Spirit of Resistance and of Human Dignity Abandoned[i]
Translated by Gavan McCormack and Satoko Oka Norimatsu
The Okinawa Chapter of the LDP has revoked its pledge that Futenma Air Station should be transferred out of Okinawa and, following in the footsteps of the LDP National Diet members, has switched to approving the construction of the new [substitute] base at Henoko. In the history of Okinawan political thinking, what does this strange political drama in which they have been reduced by force to submit to proposals of the government and party HQ signify? We [Ryukyu shimpo] asked historian Hiyane Teruo to comment.
What does this posture of force – as the intimidation of Okinawa on the part of LDP Secretary-General Ishiba Shigeru must be seen - signify? What has become clear in this is the manifestation of mercilessness in insisting on Okinawan sacrifice and on compelling Okinawa to surrender. We in Okinawa face the worst and most authoritarian state of the post-war era. Even as the broad masses of ordinary people are raising their voices against the burden of the bases, LDP national Diet members revealed their tenko[ii] (ideological conversion) and the revocation of their electoral pledge. The question posed in the utmost seriousness of this situation is: what should be the stance and the mission of politicians responsible for Okinawa?
Generally speaking, in whatever the society, there are certain supreme criteria of value that absolutely must not be abandoned. From the modern era, such have been especially required in the realm of politics. The tenko and revocation of their political pledge by the five national diet members trampled on the criteria of value that politicians should respect, which are justice, reliability, integrity, and dignity, shamelessly abandoning the ideals that politicians should uphold.
For the politician, a political pledge constitutes a solemn contract binding politicians and electors. It is nothing short of a lifeline. If this lifeline that links politicians and electors is trampled as it has been by the forceful intervention of central government and the opportunist compromise and sycophancy of the politicians, what sort of expectations can electors then have of politics? That is the question. The situation is this serious. This tenko or revocation of political pledges has to be denounced as the greatest shame on the post-reversion history of political thought and as a betrayal of the electors.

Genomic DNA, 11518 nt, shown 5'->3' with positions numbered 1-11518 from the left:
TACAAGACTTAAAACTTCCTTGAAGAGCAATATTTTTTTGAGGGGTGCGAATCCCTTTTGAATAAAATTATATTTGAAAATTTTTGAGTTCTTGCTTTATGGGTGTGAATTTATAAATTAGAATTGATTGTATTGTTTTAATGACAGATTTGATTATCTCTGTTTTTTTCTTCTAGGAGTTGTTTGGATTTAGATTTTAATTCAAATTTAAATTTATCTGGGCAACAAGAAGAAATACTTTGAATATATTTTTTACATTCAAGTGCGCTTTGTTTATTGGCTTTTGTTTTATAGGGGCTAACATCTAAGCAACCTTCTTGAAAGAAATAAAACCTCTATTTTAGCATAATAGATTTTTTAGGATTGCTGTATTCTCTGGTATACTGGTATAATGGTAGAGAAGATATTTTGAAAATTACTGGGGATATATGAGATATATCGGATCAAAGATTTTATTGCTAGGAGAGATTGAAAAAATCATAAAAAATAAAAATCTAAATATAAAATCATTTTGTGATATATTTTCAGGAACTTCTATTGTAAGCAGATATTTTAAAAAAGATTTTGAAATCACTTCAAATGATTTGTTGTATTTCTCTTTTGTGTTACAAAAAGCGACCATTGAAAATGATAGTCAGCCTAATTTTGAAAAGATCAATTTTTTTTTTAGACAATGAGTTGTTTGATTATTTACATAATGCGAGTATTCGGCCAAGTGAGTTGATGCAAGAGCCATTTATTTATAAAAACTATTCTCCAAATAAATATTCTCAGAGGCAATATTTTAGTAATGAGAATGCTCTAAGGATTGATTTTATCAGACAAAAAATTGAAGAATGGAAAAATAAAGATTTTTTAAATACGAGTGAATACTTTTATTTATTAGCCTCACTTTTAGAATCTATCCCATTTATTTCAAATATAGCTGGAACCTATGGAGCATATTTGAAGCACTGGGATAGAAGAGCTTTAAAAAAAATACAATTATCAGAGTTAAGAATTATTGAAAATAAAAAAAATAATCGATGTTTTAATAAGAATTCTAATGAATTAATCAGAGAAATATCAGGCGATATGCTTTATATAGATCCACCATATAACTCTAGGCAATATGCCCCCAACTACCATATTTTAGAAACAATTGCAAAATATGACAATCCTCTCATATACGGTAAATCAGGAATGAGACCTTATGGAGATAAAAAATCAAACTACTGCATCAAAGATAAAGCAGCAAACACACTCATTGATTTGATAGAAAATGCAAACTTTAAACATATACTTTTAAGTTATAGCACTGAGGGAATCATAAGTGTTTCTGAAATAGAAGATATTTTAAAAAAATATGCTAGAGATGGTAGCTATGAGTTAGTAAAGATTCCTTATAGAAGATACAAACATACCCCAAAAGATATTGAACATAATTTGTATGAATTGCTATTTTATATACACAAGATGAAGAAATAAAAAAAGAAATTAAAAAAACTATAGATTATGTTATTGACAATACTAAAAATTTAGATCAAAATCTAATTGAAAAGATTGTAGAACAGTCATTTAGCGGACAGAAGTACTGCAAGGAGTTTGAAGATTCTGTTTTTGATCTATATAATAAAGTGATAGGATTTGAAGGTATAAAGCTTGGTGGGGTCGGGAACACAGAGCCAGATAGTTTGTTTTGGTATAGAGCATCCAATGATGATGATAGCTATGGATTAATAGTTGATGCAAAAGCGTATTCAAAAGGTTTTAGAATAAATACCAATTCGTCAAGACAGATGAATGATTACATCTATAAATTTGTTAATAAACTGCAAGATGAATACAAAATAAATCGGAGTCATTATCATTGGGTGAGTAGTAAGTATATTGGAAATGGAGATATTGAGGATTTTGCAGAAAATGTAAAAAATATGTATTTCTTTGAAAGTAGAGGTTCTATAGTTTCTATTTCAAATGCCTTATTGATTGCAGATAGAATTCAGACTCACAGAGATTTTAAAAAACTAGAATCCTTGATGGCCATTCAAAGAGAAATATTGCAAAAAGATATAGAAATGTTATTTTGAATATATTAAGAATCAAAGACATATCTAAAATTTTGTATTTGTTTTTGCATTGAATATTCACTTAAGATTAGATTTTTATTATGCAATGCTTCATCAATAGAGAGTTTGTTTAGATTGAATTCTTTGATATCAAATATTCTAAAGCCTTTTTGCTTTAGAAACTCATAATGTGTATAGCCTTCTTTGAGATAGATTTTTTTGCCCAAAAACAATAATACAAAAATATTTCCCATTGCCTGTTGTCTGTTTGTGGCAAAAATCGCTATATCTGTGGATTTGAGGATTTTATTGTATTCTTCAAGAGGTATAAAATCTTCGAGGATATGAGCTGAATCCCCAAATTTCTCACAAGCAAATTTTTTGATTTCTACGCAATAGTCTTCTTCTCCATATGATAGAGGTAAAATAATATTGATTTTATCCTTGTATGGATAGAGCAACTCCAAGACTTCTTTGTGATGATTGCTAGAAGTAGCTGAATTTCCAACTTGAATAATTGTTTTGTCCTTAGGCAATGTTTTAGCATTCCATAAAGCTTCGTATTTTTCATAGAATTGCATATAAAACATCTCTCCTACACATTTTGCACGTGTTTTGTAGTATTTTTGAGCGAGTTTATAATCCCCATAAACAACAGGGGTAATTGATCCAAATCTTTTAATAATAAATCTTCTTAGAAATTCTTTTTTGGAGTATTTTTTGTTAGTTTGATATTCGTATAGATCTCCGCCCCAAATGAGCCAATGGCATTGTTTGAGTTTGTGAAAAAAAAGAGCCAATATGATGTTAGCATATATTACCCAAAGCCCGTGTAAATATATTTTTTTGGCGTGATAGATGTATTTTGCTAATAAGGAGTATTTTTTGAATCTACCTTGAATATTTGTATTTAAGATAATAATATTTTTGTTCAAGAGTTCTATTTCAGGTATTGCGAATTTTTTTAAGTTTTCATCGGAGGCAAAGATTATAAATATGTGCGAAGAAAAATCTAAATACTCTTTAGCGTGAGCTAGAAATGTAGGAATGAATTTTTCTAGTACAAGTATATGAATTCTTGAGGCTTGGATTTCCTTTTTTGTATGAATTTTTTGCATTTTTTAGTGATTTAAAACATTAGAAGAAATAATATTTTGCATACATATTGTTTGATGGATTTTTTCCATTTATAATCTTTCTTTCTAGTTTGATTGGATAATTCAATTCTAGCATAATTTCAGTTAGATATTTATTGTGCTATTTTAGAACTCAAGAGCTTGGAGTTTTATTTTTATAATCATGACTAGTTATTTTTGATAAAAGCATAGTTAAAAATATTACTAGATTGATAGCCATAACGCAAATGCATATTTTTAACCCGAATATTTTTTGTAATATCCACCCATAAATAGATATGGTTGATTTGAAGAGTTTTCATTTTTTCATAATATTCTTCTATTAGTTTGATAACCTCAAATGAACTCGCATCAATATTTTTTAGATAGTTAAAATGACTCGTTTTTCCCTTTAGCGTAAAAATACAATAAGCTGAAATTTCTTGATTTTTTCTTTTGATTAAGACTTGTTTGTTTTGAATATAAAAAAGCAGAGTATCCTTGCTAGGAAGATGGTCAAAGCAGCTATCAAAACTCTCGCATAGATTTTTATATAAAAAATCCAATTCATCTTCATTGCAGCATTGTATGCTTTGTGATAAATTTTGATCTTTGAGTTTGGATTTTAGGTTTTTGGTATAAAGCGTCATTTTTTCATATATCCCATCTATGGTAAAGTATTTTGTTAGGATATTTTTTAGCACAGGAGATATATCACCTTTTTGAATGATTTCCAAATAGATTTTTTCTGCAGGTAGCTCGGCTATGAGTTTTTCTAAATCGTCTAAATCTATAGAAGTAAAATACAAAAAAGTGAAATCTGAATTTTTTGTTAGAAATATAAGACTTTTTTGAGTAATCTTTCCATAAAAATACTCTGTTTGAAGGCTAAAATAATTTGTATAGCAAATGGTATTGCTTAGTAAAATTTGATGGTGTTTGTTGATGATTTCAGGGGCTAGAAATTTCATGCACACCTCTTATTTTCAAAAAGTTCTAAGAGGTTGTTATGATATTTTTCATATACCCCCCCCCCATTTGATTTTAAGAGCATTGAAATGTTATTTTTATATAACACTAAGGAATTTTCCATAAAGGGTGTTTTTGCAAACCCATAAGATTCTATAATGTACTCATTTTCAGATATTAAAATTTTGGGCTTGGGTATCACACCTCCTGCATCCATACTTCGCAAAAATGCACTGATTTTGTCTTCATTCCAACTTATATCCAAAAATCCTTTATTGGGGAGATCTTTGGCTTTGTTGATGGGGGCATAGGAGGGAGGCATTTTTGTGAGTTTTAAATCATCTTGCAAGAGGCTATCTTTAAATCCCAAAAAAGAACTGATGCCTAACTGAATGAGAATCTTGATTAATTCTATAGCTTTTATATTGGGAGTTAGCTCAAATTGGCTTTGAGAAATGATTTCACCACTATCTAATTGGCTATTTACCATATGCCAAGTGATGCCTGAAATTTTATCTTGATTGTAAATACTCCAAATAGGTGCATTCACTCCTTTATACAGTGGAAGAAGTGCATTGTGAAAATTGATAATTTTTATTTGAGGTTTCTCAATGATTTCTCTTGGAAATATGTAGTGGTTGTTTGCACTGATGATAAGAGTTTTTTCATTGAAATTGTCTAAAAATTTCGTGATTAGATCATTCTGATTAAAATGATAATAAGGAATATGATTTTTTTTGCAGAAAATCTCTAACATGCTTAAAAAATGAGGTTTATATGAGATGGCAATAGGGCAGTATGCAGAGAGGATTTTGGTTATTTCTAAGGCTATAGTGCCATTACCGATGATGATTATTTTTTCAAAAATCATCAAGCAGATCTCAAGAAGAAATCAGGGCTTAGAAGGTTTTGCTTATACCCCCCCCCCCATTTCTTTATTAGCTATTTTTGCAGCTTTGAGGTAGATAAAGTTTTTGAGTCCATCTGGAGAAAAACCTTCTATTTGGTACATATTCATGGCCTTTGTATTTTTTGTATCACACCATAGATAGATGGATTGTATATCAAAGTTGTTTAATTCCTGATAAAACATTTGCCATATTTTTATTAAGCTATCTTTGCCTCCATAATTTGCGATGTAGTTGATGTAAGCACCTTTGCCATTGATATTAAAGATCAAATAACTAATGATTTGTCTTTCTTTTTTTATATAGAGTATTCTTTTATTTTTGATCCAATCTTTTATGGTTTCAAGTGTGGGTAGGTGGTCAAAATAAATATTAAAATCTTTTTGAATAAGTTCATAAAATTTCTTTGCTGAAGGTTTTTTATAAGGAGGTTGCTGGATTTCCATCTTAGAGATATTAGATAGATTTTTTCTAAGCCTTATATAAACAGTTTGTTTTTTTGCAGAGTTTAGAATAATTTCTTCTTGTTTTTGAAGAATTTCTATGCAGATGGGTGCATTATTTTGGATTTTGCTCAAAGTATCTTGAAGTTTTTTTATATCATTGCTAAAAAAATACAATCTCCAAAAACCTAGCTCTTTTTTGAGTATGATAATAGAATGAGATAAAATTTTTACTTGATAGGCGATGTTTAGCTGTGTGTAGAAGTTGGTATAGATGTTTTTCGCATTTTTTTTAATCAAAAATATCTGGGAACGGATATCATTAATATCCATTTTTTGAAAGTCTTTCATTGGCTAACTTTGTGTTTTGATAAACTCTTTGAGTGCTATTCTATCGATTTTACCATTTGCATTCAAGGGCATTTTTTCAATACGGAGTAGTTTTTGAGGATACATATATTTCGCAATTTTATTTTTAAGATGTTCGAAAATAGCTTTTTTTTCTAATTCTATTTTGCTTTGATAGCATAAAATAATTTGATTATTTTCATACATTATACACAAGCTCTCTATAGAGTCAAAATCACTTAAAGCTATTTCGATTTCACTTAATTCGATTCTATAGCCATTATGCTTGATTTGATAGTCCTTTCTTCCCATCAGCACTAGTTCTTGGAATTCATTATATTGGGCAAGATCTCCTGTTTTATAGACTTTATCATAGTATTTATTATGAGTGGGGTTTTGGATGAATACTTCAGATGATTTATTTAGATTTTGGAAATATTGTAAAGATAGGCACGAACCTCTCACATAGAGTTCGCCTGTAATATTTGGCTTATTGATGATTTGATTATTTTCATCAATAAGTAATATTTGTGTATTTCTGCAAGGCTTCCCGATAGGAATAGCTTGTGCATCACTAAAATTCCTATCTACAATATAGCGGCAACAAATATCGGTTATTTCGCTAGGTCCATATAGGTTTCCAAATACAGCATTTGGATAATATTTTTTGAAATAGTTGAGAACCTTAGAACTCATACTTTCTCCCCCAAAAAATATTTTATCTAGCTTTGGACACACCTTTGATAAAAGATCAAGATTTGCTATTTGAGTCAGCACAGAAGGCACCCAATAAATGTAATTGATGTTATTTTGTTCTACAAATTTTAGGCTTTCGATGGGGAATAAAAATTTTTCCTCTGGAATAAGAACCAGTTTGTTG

To this point I have been using the political science term “electors” and speaking in general terms about constitutional theory or principle in this situation.
A Contemporary Version of “Handover of Okinawa”
On this point, “elector” obviously refers to those Okinawans and Okinawan residents who have been betrayed by these Diet members. But look at the dreadfully sad appearance of the Okinawan national Diet members lined up before Secretary-General Ishiba in the photograph published in this paper on 26 November. Just one look at this photograph would suffice for us Okinawans to see Ishiba as the personification of Japanese state power. The image of our representatives in a posture of surrender, with blank stares on their faces, has been burned into our eyes.
It showed us vividly and in real time a replay of the drama of “Ryukyu Punishment” (Ryukyu shobun), the confrontation [in 1879] between the Meiji government’s Ryukyu Punishment official Matsuda Michiyuki (1839-1882), and the Ryukyu kingdom. This time it was not the handover of Shuri castle [as in 1879], but it was a handover of Okinawa, the prelude to a contemporary drama of state power, and a portent of the future.
And yet the Ryukyu kingdom did not surrender so abjectly to the Meiji government. The principled resistance of leading families and their elaborate pleas were something for the Ryukyu kingdom to be proud of. They were an expression of their autonomy.